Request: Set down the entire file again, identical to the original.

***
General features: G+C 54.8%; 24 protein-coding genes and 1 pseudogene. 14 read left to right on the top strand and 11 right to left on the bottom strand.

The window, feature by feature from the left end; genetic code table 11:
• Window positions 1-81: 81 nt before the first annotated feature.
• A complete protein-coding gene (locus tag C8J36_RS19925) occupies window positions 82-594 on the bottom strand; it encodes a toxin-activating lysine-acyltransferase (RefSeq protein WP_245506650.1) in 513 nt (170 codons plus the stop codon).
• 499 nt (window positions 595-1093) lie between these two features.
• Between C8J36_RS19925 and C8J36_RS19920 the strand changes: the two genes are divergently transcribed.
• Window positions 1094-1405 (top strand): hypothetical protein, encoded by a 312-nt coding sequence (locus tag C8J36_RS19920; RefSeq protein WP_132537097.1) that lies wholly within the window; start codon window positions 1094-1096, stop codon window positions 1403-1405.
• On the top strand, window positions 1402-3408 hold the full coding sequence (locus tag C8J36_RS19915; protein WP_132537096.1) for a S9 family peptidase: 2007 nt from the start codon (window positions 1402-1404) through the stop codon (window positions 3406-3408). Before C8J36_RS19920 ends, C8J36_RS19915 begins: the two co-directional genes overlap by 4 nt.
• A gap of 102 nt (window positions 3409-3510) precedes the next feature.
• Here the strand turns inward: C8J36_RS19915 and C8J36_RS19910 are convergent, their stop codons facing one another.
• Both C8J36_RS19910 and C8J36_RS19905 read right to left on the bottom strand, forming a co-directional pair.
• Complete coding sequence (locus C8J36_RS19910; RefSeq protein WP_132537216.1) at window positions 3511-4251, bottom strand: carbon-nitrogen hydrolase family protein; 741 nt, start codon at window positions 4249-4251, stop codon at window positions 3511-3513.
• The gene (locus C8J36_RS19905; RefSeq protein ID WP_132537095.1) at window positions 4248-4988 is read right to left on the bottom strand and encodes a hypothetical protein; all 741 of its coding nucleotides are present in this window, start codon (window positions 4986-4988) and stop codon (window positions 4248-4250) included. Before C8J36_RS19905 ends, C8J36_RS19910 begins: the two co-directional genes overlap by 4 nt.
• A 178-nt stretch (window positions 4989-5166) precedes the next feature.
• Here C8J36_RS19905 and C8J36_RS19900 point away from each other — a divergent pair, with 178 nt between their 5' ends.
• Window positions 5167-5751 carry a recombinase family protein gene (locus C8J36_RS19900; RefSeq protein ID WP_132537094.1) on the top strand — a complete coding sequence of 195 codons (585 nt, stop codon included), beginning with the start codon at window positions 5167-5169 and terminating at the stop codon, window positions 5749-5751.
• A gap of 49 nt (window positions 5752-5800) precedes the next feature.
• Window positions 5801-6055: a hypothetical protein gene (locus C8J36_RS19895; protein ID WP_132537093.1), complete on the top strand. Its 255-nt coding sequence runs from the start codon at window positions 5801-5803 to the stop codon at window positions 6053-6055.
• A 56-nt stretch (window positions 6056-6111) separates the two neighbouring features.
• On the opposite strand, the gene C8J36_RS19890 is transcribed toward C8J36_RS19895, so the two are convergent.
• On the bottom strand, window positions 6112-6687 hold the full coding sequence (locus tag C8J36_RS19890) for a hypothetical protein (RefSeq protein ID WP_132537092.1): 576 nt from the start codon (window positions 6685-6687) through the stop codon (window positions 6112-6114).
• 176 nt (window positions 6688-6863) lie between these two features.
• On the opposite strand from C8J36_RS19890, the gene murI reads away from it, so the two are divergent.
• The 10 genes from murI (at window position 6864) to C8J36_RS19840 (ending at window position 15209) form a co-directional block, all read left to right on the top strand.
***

General features: G+C 54.8%; 24 protein-coding genes and 1 pseudogene. 14 read left to right on the top strand and 11 right to left on the bottom strand.

The window, feature by feature from the left end; genetic code table 11:
• Window positions 1-81: 81 nt before the first annotated feature.
• A complete protein-coding gene (locus tag C8J36_RS19925) occupies window positions 82-594 on the bottom strand; it encodes a toxin-activating lysine-acyltransferase (RefSeq protein WP_245506650.1) in 513 nt (170 codons plus the stop codon).
• 499 nt (window positions 595-1093) lie between these two features.
• Between C8J36_RS19925 and C8J36_RS19920 the strand changes: the two genes are divergently transcribed.
• Window positions 1094-1405 (top strand): hypothetical protein, encoded by a 312-nt coding sequence (locus tag C8J36_RS19920; RefSeq protein WP_132537097.1) that lies wholly within the window; start codon window positions 1094-1096, stop codon window positions 1403-1405.
• On the top strand, window positions 1402-3408 hold the full coding sequence (locus tag C8J36_RS19915; protein WP_132537096.1) for a S9 family peptidase: 2007 nt from the start codon (window positions 1402-1404) through the stop codon (window positions 3406-3408). Before C8J36_RS19920 ends, C8J36_RS19915 begins: the two co-directional genes overlap by 4 nt.
• A gap of 102 nt (window positions 3409-3510) precedes the next feature.
• Here the strand turns inward: C8J36_RS19915 and C8J36_RS19910 are convergent, their stop codons facing one another.
• Both C8J36_RS19910 and C8J36_RS19905 read right to left on the bottom strand, forming a co-directional pair.
• Complete coding sequence (locus C8J36_RS19910; RefSeq protein WP_132537216.1) at window positions 3511-4251, bottom strand: carbon-nitrogen hydrolase family protein; 741 nt, start codon at window positions 4249-4251, stop codon at window positions 3511-3513.
• The gene (locus C8J36_RS19905; RefSeq protein ID WP_132537095.1) at window positions 4248-4988 is read right to left on the bottom strand and encodes a hypothetical protein; all 741 of its coding nucleotides are present in this window, start codon (window positions 4986-4988) and stop codon (window positions 4248-4250) included. Before C8J36_RS19905 ends, C8J36_RS19910 begins: the two co-directional genes overlap by 4 nt.
• A 178-nt stretch (window positions 4989-5166) precedes the next feature.
• Here C8J36_RS19905 and C8J36_RS19900 point away from each other — a divergent pair, with 178 nt between their 5' ends.
• Window positions 5167-5751 carry a recombinase family protein gene (locus C8J36_RS19900; RefSeq protein ID WP_132537094.1) on the top strand — a complete coding sequence of 195 codons (585 nt, stop codon included), beginning with the start codon at window positions 5167-5169 and terminating at the stop codon, window positions 5749-5751.
• A gap of 49 nt (window positions 5752-5800) precedes the next feature.
• Window positions 5801-6055: a hypothetical protein gene (locus C8J36_RS19895; protein ID WP_132537093.1), complete on the top strand. Its 255-nt coding sequence runs from the start codon at window positions 5801-5803 to the stop codon at window positions 6053-6055.
• A 56-nt stretch (window positions 6056-6111) separates the two neighbouring features.
• On the opposite strand, the gene C8J36_RS19890 is transcribed toward C8J36_RS19895, so the two are convergent.
• On the bottom strand, window positions 6112-6687 hold the full coding sequence (locus tag C8J36_RS19890) for a hypothetical protein (RefSeq protein ID WP_132537092.1): 576 nt from the start codon (window positions 6685-6687) through the stop codon (window positions 6112-6114).
• 176 nt (window positions 6688-6863) lie between these two features.
• On the opposite strand from C8J36_RS19890, the gene murI reads away from it, so the two are divergent.
• The 10 genes from murI (at window position 6864) to C8J36_RS19840 (ending at window position 15209) form a co-directional block, all read left to right on the top strand.